Ray Edmondson writes: Re. “Tsvangirai’s presidential cop-out is a defeat for democracy” (yesterday, item 5). It’s easy from our comfortable distance to say that Morgan Tsvangerai shouldn’t have “copped out” in withdrawing from the run off election, but he’s damned if he does and damned if he doesn’t. He won the first election round outright, and that should have been the end of the matter. Mugabe forced a run off election by manipulating the results to take Morgan just below the finishing line. It quickly became clear that Mugabe would never allow his opponent to win no matter what the actual results: he has now even claimed, by invoking the divine right of kings, that only God can remove him from office — and quite possibly he believes it. The run off election is a farce: what is the point of sacrificing more lives in a futile campaign? If anyone can be said to have “copped out” in this unfolding tragedy, it is we of the international community who are doing too little, too late. We have stood by while hyperinflation, starvation and terror have stalked the land. We have seen Mugabe steal elections before. It should have come as no surprise that he is acting true to type now. He will not depart without external and perhaps armed persuasion.

Fixing politics:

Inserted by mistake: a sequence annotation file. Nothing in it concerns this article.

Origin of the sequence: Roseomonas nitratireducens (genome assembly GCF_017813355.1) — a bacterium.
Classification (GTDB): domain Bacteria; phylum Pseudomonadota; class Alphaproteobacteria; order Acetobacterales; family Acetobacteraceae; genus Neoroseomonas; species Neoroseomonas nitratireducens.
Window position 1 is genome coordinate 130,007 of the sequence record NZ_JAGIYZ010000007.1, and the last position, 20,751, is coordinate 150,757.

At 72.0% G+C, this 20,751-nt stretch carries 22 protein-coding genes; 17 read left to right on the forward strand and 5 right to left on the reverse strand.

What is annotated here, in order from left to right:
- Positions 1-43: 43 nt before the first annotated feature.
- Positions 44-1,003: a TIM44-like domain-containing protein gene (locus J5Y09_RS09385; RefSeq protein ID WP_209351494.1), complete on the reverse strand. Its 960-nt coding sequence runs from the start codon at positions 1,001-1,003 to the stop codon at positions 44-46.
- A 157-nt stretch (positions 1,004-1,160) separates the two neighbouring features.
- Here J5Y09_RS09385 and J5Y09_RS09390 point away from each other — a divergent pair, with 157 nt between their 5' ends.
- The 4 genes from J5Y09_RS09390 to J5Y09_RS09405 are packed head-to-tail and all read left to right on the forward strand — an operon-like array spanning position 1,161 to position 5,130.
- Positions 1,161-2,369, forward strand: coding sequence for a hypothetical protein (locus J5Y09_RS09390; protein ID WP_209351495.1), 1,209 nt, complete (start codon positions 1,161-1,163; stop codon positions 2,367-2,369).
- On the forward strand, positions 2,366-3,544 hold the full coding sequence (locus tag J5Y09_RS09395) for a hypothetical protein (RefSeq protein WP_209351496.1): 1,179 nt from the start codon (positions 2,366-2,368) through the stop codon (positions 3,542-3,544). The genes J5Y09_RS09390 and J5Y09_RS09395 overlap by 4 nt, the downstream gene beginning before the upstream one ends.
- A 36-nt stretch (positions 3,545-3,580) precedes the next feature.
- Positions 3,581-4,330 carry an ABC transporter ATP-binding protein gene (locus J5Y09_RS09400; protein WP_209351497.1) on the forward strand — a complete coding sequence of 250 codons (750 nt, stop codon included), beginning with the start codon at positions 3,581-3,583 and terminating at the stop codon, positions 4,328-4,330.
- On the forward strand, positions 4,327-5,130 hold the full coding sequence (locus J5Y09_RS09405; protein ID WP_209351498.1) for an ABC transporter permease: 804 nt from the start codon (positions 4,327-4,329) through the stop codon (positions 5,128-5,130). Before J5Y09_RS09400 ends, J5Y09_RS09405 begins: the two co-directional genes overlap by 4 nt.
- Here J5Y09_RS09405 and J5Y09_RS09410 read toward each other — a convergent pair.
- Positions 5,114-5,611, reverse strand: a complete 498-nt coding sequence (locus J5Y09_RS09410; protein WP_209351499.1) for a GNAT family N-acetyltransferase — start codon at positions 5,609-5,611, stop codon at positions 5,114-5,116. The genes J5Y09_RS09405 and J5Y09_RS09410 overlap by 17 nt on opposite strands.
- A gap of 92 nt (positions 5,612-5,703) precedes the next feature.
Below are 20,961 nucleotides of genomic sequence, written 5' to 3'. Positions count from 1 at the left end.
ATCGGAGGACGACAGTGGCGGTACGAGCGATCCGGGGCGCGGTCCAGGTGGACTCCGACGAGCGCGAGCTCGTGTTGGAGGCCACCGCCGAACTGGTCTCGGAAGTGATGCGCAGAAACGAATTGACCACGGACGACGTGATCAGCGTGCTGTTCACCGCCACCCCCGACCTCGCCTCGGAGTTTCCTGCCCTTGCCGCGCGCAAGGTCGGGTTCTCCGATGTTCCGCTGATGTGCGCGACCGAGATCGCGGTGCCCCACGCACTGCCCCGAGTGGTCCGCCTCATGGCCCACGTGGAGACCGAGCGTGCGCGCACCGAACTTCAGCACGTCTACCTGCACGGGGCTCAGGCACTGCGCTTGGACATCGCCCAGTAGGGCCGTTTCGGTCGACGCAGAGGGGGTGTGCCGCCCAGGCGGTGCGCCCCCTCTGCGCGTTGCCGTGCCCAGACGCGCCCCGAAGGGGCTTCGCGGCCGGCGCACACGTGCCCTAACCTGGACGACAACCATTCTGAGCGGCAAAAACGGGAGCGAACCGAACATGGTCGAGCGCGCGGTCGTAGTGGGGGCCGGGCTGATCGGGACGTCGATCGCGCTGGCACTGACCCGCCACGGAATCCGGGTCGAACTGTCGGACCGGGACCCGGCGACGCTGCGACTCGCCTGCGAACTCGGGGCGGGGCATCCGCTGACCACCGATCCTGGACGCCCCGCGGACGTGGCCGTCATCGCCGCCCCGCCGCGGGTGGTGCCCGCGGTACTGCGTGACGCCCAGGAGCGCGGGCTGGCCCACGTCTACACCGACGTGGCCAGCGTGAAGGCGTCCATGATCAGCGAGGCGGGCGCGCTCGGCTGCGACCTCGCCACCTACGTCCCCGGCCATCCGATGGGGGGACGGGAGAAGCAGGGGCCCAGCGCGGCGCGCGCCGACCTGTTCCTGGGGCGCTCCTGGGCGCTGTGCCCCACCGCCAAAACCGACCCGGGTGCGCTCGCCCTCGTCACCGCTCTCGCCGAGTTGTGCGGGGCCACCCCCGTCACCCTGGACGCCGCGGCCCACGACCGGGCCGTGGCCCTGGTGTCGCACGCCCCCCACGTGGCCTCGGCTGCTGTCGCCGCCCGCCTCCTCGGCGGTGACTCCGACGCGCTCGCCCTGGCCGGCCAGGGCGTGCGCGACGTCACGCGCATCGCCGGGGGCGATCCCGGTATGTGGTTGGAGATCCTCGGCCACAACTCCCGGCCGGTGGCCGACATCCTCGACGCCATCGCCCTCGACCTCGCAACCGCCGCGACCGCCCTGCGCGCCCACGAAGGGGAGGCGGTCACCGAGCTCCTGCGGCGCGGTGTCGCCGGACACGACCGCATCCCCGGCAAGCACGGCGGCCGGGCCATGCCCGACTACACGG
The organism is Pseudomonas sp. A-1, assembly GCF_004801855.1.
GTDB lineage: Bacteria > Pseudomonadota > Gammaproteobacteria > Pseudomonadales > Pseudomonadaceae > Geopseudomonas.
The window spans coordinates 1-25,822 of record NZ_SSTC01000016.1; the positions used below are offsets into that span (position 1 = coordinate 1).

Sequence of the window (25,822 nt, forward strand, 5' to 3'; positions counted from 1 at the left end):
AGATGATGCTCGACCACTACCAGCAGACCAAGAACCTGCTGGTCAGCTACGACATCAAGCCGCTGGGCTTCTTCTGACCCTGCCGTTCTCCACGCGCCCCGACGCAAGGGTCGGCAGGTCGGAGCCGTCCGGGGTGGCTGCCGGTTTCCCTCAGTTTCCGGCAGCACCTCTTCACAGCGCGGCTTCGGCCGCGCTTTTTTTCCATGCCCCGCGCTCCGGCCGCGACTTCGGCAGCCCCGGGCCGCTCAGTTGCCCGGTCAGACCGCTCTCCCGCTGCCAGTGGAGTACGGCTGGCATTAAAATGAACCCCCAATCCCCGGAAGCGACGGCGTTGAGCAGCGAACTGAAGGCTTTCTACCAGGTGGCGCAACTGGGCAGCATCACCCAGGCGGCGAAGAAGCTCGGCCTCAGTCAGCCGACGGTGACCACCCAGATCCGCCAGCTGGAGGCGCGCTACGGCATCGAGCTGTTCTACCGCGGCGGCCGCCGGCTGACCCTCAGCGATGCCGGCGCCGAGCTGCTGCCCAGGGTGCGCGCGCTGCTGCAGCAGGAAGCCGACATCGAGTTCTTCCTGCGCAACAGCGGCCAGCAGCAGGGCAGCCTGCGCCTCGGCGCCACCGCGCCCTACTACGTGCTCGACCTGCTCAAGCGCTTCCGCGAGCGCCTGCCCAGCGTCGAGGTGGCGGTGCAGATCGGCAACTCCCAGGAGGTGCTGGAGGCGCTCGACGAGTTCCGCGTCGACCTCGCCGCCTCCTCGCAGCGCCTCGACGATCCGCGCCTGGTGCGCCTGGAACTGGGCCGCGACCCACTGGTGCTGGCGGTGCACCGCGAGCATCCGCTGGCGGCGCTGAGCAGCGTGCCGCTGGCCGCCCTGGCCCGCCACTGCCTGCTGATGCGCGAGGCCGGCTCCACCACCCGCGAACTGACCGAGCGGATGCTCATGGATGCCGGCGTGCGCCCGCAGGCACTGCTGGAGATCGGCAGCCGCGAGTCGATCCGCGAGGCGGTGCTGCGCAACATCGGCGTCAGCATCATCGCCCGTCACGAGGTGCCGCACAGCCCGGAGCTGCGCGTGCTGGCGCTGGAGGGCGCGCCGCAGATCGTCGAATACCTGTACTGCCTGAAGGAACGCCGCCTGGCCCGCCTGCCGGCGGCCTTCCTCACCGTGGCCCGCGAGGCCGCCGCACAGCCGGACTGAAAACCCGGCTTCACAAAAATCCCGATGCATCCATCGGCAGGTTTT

Peter Lloyd writes: Re. “Fixing Politics: How to think long-term on water” (yesterday, item 12). Bernard Keane, in describing the problems of Australia’s broken political system, noted the media’s obsession with seeing the political game in adversarial terms. This is part of the problem, but the real manifestation is seen in a press gallery that can’t see any material difference between a monstrous injustice on the one hand, and a trifling issue of style on the other. Once the collective media have found the pigeonhole, no politician can escape regardless of their efforts. The media worship of the snappy response over actual wisdom, and we get the society we deserve. Unfortunately, the option is what we have at state level in Tasmania: two major parties with no differences of opinion on anything, with one in power and the other waiting quietly to inevitably inherit power. Both parties controlled by the same narrow interests. Truth used to be a high ideal among journalists and writers; perhaps it’s time to revive this discredited notion.